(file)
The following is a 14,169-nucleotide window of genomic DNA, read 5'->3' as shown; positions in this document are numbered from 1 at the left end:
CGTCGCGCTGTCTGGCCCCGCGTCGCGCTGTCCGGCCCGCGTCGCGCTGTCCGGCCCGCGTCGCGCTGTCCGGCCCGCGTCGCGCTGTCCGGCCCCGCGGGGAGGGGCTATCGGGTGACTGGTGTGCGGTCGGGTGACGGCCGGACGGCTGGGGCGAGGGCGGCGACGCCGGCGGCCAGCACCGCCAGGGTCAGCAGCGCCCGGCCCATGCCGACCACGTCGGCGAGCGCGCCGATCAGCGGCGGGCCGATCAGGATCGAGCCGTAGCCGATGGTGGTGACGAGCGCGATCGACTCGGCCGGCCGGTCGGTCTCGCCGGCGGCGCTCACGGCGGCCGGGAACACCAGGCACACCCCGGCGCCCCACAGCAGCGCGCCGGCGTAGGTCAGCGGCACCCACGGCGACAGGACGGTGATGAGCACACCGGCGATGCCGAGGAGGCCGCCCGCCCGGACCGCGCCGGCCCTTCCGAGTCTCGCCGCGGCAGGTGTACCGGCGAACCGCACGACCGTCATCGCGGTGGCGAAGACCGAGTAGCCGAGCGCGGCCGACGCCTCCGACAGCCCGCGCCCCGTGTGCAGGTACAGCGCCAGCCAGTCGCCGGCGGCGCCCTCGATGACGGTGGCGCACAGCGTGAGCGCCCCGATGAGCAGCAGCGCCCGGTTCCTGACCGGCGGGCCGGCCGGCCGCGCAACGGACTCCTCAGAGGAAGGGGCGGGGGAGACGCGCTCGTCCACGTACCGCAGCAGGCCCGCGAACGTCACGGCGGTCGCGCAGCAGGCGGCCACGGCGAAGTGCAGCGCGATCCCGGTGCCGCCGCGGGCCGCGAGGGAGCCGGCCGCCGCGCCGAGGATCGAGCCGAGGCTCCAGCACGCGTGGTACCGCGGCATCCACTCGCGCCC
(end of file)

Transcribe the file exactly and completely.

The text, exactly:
The following is a 14,169-nucleotide window of genomic DNA, read 5'->3' as shown; positions in this document are numbered from 1 at the left end:
CGTCGCGCTGTCTGGCCCCGCGTCGCGCTGTCCGGCCCGCGTCGCGCTGTCCGGCCCGCGTCGCGCTGTCCGGCCCGCGTCGCGCTGTCCGGCCCCGCGGGGAGGGGCTATCGGGTGACTGGTGTGCGGTCGGGTGACGGCCGGACGGCTGGGGCGAGGGCGGCGACGCCGGCGGCCAGCACCGCCAGGGTCAGCAGCGCCCGGCCCATGCCGACCACGTCGGCGAGCGCGCCGATCAGCGGCGGGCCGATCAGGATCGAGCCGTAGCCGATGGTGGTGACGAGCGCGATCGACTCGGCCGGCCGGTCGGTCTCGCCGGCGGCGCTCACGGCGGCCGGGAACACCAGGCACACCCCGGCGCCCCACAGCAGCGCGCCGGCGTAGGTCAGCGGCACCCACGGCGACAGGACGGTGATGAGCACACCGGCGATGCCGAGGAGGCCGCCCGCCCGGACCGCGCCGGCCCTTCCGAGTCTCGCCGCGGCAGGTGTACCGGCGAACCGCACGACCGTCATCGCGGTGGCGAAGACCGAGTAGCCGAGCGCGGCCGACGCCTCCGACAGCCCGCGCCCCGTGTGCAGGTACAGCGCCAGCCAGTCGCCGGCGGCGCCCTCGATGACGGTGGCGCACAGCGTGAGCGCCCCGATGAGCAGCAGCGCCCGGTTCCTGACCGGCGGGCCGGCCGGCCGCGCAACGGACTCCTCAGAGGAAGGGGCGGGGGAGACGCGCTCGTCCACGTACCGCAGCAGGCCCGCGAACGTCACGGCGGTCGCGCAGCAGGCGGCCACGGCGAAGTGCAGCGCGATCCCGGTGCCGCCGCGGGCCGCGAGGGAGCCGGCCGCCGCGCCGAGGATCGAGCCGAGGCTCCAGCACGCGTGGTACCGCGGCATCCACTCGCGCCC